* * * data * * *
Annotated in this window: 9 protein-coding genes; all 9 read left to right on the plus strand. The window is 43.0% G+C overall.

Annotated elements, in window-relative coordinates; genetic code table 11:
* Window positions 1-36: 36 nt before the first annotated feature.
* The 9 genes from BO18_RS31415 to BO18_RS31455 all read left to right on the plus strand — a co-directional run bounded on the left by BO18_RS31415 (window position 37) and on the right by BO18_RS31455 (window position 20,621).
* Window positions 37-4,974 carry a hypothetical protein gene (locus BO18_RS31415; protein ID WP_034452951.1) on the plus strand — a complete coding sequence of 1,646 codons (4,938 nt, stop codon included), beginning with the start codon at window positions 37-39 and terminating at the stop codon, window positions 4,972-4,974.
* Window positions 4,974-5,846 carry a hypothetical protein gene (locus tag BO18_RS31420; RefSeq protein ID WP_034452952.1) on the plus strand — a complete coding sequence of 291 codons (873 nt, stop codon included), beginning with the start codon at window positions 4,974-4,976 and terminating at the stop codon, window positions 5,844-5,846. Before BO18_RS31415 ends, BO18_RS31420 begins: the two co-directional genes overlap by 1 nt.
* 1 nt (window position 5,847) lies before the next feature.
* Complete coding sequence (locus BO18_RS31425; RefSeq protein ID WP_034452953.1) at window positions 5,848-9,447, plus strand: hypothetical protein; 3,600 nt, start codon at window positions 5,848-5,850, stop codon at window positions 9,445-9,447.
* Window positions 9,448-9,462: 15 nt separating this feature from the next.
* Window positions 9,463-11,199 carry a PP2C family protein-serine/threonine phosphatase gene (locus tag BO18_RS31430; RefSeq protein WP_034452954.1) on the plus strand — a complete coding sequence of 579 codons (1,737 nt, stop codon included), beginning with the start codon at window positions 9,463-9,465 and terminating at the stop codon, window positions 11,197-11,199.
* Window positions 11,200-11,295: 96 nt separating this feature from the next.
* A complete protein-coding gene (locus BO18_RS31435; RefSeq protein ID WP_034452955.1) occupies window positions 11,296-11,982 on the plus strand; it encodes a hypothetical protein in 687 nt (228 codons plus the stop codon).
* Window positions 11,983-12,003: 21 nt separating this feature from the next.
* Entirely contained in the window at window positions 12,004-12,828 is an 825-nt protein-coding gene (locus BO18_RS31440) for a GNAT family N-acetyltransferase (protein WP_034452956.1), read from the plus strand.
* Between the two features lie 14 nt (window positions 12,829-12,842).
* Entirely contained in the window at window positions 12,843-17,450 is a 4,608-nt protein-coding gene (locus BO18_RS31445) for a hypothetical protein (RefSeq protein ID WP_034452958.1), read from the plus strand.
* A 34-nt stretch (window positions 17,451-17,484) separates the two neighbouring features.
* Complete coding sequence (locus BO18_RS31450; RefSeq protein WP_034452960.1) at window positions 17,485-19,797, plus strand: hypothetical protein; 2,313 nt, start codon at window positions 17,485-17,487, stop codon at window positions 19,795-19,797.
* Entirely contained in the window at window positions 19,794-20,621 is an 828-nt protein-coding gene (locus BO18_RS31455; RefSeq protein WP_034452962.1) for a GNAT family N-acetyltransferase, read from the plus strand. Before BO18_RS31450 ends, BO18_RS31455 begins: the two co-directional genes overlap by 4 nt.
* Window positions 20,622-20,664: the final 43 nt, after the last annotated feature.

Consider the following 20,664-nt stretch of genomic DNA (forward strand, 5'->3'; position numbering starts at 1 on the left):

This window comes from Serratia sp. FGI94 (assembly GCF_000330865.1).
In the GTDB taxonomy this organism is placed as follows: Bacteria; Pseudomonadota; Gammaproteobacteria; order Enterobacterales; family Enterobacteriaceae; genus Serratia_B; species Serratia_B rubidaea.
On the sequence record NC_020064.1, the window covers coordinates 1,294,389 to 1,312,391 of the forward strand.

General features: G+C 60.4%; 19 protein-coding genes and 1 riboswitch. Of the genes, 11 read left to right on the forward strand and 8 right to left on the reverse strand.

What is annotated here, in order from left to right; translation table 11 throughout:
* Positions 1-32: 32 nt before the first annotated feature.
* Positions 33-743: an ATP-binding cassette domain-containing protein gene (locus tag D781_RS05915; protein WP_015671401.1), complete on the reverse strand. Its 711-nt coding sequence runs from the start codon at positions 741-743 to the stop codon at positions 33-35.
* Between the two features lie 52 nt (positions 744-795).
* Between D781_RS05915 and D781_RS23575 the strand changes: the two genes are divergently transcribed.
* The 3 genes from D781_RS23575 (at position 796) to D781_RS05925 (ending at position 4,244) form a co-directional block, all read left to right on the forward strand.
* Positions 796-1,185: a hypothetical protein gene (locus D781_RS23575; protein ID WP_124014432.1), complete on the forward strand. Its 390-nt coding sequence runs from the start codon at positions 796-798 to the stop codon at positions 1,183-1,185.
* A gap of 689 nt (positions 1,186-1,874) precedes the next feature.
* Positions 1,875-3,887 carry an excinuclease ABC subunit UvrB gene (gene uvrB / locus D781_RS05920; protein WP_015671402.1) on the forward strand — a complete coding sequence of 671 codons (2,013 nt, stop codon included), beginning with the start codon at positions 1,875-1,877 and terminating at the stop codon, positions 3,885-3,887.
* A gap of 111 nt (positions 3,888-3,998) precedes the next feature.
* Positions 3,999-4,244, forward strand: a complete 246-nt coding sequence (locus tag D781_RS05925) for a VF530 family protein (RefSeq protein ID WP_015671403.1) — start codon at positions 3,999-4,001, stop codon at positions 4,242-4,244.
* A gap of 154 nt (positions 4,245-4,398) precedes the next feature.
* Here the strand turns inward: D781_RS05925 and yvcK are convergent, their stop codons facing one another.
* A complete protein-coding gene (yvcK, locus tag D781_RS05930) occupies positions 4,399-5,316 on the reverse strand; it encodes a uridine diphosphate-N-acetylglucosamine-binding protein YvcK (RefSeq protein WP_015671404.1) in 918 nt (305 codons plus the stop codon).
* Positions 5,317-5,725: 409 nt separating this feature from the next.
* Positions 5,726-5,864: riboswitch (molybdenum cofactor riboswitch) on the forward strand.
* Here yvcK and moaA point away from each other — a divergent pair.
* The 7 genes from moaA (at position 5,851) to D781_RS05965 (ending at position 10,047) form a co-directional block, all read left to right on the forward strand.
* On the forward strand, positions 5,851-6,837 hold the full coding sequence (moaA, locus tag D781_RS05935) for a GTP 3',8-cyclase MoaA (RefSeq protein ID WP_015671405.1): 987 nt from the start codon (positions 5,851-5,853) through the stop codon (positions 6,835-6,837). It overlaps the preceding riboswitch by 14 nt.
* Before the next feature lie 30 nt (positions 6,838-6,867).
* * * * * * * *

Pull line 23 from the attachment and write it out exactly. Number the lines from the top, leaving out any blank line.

In the GTDB taxonomy this organism is placed as follows: Bacteria; Pseudomonadota; Gammaproteobacteria; order Enterobacterales; family Enterobacteriaceae; genus Serratia_B; species Serratia_B rubidaea.